You will see that this manual covers a lot of different topics (see major topics at left). Each topic has its own immense body of law with many details. As a result, today’s business requires access to a number of different professionals.
- Legal consultants
- Accountants and bookkeepers
- IT professionals
- Banking and investment professionals
- Benefits specialists
- Insurance specialists
Starting Your Business
What form of business should I use?
There are four general types of business structures you might contemplate. You should always consult your accountant or other tax professional in making a decision as to which business form is best for you.
1. Sole Proprietorship
The simplest type of business entity is a sole proprietorship, which simply means you are doing business in your name. There is nothing to form or create. You do not have to register with the Corporation Commission, but it is recommended you register any tradename. The advantage of a sole proprietorship is that it is simple to create. Taxes are paid through your personal tax return. The downside is that you remain individually liable for all ab debts and obligations created as a result of that business operation.
2. Limited Liability Company
This is the most preferred business entity for new small businesses. An LLC is created by members, as opposed to partners, and you can have a single-member LLC. An LLC has the advantage, like a corporation, of limiting liability to simply the company itself. In other words, the member or members are not liable for the business’s debts and obligations.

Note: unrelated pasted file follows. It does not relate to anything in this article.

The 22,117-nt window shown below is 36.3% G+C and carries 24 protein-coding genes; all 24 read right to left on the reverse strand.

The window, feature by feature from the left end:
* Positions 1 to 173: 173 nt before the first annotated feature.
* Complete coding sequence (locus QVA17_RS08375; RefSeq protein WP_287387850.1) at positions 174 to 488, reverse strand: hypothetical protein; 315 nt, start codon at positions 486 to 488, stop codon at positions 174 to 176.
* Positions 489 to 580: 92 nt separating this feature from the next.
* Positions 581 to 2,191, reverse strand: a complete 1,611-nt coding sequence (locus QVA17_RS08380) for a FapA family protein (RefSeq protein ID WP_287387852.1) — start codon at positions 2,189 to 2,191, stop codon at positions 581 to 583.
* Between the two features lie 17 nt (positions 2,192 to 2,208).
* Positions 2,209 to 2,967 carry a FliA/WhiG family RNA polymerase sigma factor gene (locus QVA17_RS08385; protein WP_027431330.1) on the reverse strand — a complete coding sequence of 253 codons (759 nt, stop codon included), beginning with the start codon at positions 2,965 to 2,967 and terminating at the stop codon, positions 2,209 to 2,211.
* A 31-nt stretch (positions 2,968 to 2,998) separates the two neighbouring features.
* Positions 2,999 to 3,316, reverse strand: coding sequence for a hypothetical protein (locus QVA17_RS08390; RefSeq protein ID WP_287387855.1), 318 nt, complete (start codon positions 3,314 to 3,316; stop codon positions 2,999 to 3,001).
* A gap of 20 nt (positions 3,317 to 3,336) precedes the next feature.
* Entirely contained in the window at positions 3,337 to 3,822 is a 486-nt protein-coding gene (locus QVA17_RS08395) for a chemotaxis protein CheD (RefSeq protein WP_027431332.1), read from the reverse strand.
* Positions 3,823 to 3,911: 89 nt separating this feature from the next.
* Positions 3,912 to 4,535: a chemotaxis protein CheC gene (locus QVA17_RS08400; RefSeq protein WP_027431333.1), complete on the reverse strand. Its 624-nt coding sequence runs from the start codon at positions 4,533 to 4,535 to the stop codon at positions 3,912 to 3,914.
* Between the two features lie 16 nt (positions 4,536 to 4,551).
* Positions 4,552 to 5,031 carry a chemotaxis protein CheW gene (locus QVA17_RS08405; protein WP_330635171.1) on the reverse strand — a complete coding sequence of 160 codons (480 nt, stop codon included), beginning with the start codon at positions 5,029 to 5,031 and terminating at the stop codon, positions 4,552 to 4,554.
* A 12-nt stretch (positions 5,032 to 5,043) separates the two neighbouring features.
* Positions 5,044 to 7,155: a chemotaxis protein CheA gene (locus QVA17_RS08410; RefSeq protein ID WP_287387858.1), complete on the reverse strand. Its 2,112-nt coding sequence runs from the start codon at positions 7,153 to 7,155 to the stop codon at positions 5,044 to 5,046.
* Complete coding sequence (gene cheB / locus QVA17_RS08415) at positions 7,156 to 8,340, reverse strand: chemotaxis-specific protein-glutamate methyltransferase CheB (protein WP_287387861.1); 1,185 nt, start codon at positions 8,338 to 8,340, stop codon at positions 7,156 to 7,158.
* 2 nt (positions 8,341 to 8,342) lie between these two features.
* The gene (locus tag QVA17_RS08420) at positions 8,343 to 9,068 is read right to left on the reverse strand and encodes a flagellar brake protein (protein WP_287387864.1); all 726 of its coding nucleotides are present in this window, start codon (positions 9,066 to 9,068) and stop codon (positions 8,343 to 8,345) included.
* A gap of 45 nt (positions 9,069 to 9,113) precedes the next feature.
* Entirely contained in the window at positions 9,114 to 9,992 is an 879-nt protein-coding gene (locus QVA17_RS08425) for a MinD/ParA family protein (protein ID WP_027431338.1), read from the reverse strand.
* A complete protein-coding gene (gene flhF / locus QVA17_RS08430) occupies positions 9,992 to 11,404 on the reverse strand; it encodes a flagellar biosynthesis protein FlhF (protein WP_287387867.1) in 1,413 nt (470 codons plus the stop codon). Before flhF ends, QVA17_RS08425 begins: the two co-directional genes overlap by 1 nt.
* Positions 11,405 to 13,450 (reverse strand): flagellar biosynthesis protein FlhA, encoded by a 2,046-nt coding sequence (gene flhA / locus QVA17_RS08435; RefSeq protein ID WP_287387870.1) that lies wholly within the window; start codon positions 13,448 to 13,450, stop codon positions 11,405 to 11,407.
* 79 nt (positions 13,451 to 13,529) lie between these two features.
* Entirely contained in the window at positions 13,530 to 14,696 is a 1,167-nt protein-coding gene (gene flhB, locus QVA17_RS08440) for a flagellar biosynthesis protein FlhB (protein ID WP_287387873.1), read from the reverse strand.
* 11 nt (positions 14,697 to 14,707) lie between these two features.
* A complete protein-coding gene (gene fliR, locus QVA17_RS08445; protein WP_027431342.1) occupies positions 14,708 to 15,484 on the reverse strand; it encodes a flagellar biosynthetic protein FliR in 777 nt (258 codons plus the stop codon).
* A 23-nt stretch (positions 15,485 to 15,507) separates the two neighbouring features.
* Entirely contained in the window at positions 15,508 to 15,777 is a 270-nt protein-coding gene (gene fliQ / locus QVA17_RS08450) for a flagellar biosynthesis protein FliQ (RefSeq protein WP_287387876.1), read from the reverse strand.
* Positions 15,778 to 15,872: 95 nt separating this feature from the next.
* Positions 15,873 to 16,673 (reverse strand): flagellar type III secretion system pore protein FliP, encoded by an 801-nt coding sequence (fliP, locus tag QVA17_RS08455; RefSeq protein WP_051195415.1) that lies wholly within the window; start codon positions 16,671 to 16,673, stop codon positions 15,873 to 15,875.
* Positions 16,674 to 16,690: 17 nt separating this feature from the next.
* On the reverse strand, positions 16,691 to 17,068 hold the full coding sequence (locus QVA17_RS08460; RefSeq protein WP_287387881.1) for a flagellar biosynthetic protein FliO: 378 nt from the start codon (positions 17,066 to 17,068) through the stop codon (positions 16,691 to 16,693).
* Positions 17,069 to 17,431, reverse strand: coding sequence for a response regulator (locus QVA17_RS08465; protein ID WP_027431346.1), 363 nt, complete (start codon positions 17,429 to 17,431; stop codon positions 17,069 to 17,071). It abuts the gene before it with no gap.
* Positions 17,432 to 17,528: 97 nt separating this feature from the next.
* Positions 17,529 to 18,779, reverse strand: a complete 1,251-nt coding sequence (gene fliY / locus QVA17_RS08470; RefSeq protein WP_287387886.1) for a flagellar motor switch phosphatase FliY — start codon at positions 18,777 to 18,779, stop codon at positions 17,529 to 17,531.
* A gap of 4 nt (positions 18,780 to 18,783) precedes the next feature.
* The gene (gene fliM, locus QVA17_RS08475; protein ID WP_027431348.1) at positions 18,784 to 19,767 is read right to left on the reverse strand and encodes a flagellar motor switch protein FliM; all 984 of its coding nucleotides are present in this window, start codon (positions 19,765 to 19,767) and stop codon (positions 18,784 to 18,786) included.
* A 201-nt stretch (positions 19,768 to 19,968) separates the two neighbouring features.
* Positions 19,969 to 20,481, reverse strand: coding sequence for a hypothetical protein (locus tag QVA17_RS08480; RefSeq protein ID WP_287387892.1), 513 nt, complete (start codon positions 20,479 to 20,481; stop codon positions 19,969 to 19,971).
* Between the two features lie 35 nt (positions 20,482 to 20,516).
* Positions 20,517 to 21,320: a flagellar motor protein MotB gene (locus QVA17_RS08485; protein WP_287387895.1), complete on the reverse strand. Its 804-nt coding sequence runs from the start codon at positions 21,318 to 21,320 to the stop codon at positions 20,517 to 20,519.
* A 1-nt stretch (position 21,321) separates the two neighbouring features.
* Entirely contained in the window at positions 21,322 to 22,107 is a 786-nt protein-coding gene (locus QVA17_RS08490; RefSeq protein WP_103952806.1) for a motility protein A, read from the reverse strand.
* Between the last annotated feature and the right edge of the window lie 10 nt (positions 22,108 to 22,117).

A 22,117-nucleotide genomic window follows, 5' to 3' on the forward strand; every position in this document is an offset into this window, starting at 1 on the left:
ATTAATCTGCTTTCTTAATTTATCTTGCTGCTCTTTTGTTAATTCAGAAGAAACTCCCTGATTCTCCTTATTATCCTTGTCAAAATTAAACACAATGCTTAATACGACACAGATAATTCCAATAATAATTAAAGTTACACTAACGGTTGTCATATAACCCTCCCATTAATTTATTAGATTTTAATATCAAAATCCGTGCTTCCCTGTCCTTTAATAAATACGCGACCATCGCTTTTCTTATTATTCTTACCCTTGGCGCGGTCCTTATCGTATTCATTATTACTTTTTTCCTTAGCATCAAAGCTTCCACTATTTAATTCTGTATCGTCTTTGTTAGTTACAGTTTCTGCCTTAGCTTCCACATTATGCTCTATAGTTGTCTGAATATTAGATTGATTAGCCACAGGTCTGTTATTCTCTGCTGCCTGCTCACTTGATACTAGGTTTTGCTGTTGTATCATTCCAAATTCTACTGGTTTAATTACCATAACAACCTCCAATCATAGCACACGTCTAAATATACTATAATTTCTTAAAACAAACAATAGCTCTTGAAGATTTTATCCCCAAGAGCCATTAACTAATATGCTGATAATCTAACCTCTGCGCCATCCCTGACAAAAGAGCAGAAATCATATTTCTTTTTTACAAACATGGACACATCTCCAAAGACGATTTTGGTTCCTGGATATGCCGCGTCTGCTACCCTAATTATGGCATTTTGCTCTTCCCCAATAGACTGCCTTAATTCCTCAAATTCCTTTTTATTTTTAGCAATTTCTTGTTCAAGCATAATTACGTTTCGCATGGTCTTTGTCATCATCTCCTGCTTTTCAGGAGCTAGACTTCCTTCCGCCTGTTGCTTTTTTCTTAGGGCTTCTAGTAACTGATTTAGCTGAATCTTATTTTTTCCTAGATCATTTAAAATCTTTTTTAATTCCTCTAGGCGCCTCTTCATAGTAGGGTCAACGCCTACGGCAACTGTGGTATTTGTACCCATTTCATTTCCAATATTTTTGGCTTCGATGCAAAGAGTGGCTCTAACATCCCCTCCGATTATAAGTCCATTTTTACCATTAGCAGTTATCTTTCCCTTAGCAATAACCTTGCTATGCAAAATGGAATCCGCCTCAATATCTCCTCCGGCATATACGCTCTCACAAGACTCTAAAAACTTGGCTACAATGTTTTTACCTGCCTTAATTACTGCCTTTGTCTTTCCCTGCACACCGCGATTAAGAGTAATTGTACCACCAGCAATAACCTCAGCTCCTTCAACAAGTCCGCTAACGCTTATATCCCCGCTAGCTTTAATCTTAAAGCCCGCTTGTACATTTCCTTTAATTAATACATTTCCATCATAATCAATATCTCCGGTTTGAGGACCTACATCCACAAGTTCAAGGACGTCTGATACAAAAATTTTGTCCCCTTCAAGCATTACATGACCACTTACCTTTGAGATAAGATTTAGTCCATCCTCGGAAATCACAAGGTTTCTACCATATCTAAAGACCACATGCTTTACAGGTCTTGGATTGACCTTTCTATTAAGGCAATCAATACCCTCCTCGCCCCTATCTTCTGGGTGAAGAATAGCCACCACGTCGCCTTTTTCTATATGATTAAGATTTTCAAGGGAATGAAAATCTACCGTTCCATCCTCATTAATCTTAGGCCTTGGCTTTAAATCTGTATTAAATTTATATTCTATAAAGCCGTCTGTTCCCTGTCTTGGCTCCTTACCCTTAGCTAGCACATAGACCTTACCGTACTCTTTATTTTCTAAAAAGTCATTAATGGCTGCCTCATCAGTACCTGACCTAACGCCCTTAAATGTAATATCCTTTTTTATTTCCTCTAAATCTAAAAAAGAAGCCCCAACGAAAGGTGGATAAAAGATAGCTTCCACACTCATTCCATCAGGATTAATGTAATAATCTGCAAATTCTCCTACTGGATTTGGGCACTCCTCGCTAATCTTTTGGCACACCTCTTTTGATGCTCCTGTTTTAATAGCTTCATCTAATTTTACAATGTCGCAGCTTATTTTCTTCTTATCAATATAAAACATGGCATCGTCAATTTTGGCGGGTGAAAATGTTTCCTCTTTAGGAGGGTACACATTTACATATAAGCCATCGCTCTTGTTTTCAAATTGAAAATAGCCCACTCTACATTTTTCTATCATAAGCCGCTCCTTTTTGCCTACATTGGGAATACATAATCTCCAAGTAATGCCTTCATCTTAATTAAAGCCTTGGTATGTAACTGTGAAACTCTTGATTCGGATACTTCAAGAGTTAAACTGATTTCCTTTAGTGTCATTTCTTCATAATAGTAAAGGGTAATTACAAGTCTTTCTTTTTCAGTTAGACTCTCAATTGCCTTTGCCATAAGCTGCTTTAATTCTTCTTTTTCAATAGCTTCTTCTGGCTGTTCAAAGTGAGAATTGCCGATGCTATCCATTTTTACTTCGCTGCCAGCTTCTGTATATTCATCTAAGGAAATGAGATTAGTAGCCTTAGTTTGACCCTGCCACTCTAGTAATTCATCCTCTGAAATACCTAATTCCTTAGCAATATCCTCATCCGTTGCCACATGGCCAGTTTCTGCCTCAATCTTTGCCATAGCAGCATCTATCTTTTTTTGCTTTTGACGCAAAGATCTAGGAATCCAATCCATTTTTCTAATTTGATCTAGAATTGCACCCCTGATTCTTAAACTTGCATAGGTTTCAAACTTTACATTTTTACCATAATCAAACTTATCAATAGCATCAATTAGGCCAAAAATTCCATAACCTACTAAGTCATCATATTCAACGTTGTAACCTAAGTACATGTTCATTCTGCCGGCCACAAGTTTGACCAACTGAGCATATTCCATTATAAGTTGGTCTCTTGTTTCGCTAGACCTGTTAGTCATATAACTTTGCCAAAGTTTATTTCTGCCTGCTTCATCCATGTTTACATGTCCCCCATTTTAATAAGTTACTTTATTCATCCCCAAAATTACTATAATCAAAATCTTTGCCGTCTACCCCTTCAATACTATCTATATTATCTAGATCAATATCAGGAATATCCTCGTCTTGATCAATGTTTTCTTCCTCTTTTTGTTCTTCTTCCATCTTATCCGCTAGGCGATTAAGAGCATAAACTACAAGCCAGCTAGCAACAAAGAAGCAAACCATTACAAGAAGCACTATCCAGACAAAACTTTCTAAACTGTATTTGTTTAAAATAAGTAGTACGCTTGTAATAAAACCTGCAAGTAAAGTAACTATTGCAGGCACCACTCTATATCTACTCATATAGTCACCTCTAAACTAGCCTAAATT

To form an LLC, you: (1) choose a name which will include the designation LLC; (2) identify a registered agent; (3) file articles of incorporation with the Arizona Corporation commission; (4) publish notice that you formed the LLC; (5) create an operating agreement; (6) obtain an employer identification number from the IRS, which you can do online; and (7) as with any corporation, you want to make sure to keep separate corporate accounts and expenses from personal accounts and expenses. In other words, treat the company like a business that is separate from yourself.
For tax purposes, an LLC is not a separate entity. It is what is referred to as a “pass-through entity,” like a partnership or sole proprietorship. A single-member LLC is taxed like a sole proprietorship. A multiple-member LLC is taxed like a partnership. The partnership itself does not pay a tax, but the members pay taxes based on their ownership share. The partnership files an information return with the IRS and then issues a K-1 statement to each partner showing their share of profit and loss of the partnership.
An LLC can also elect to be classified as an S corporation or C Corporation for tax purposes. This form is typically used by high net worth individuals.
A corporation is formed by filing articles of incorporation with the Arizona Corporation commission. A corporation consists of shareholders. There can be one shareholder or hundreds of shareholders. Corporations, not the shareholders, are liable for the company’s debts and liabilities. There are more formalities of the corporation such as creating bylaws, conducting meetings, and keeping minutes of meetings. Corporations also pay taxes. A business owner who forms a corporation may pay himself or herself a salary or receive dividends from a corporation, which are taxed as well. This is sometimes referred to as a “double taxable,” which is one of the major downsides of operating through a C corporation.